The goal was to audit 75 percent of 8,000 school campuses. Last fall, 3,000 campuses were audited, and at about 75 schools, staff was able to gain access within two minutes. The audit process developed by the TxSSC was designed as a self-assessment of a district’s safety and security. Audits should be part of an ongoing process for campuses to identify any hazards, threats, and vulnerabilities throughout the year that may pose a danger to students and staff.
In addition, the legislative session is currently underway, and Texas lawmakers have a surplus of $32.7 billion to utilize. Both the House and Senate have budget proposals to include $600 million for school safety. In addition to proposing additional funding for campuses to improve their security, senators recommended expanding access to the state’s mental health telemedicine system to all school districts and hiring more mental health professionals to support the expansion.
According to the Texas Tribune, some bills being introduced this session include:
- Senate Bill 112 would requiring high school students to take one mental health course before graduation
- Senate Bill 113 would reimburse school districts after contracting mental health providers for on-campus services
- Senate Bill 145 would propose raising the minimum age for buying or renting firearms from 18 to 21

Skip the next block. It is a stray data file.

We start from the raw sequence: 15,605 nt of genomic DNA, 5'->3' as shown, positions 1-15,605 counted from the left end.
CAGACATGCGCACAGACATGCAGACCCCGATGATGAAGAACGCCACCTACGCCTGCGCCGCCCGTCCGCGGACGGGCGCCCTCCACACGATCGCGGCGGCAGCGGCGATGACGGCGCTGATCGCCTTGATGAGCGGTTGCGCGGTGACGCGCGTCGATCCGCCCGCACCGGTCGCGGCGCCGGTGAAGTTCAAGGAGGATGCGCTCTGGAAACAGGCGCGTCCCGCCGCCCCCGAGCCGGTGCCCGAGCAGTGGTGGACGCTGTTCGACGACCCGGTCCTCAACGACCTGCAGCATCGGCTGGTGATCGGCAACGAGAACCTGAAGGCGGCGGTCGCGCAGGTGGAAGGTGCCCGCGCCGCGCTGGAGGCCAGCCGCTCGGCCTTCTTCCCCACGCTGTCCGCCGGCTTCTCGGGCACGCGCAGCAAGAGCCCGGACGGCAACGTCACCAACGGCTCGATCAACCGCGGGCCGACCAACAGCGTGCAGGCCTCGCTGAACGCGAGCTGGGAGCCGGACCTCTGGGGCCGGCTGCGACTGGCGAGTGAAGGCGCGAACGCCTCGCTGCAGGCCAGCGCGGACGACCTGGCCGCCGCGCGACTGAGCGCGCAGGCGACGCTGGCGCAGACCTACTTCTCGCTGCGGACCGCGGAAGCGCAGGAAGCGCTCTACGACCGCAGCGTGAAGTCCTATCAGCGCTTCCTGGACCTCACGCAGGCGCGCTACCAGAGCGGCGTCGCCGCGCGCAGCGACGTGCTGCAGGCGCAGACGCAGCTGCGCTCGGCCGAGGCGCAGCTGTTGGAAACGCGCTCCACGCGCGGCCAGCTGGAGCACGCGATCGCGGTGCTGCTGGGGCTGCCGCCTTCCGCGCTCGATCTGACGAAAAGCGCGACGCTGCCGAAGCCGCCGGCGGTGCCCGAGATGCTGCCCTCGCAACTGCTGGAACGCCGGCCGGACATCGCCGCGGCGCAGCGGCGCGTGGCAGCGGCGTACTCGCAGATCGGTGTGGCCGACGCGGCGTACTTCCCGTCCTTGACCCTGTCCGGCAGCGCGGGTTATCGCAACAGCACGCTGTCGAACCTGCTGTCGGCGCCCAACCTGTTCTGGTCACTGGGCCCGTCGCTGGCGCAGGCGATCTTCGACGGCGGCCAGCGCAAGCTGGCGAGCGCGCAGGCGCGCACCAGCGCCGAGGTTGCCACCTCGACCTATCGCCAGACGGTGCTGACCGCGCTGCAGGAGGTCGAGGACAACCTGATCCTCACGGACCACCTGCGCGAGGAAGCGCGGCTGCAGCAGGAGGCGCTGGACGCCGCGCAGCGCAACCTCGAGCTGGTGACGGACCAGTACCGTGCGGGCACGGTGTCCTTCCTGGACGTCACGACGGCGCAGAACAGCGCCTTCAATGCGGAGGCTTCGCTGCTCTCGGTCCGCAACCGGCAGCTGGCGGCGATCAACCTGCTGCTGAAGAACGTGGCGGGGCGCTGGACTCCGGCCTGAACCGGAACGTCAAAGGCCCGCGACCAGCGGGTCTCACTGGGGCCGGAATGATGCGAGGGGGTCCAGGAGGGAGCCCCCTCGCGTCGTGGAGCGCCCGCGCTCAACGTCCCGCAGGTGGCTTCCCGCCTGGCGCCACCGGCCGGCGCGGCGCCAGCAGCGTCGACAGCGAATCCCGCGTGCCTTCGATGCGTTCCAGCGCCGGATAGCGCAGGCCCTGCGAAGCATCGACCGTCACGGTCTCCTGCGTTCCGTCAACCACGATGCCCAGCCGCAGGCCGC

- House Bill 801 would require districts to have only one entrance per school campus
Regardless of which bills will pass, all Americans can agree that our children deserve to attend school without fear, threats, or violence. We are all in this together and are more resolved than ever to do whatever it takes to keep our children and schools safe.
Helpful Resources for Parents
As the remainder of the school year looms, parents should feel empowered to educate children on what to do in an emergency and promote an open dialogue regarding school safety. When speaking to children about school safety, consider taking an age-based approach to be mindful of how your child’s development stage affects their understanding. Ask open-ended questions and reassure them that they are safe. Stress the importance of personal responsibility and reporting suspicious comments or behavior, and finally, talk to children about modeling respect, inclusivity, and compassion for all people.
Texas Appleseed is an organization committed to promoting social, economic, and racial justice for all Texans by identifying practical solutions to complex, systemic problems. The organization offers parents helpful resources for asking schools questions about safety.
Read More About Parenting and School Safety
- “Helping Children Cope with Frightening News,” Harold S. Koplewicz, ChildMind & “Cómo ayudar a los niños a afrontar noticias alarmantes,” Harold S. Koplewicz, ChildMind
- “Anxiety Over School Shootings,” Rachel Ehmke and Jamie Howard, ChildMind & “Ansiedad por los tiroteos en las escuelas,” Rachel Ehmke and Jamie Howard, ChildMind
- “Talking to children about terrorist attacks and school and community shootings in the news,” School Crisis Center
- “Parent Tips for Helping School-Age Children after Disasters,” National Child Traumatic Stress Network
- “Technical Packages for Violence Prevention,” Centers for Disease Control and Prevention (CDC)
- “Threat Assessment in Schools: A Guide to Managing Threatening Situations and to Creating Safe School Climates”, U.S. Secret Service and U.S. Department of Education, 2004)
- “School Safety Information for Parents and Caregivers from SAFEtech,” Liza Gomez and John Martin, San Antonio Charter Moms, December 5, 2022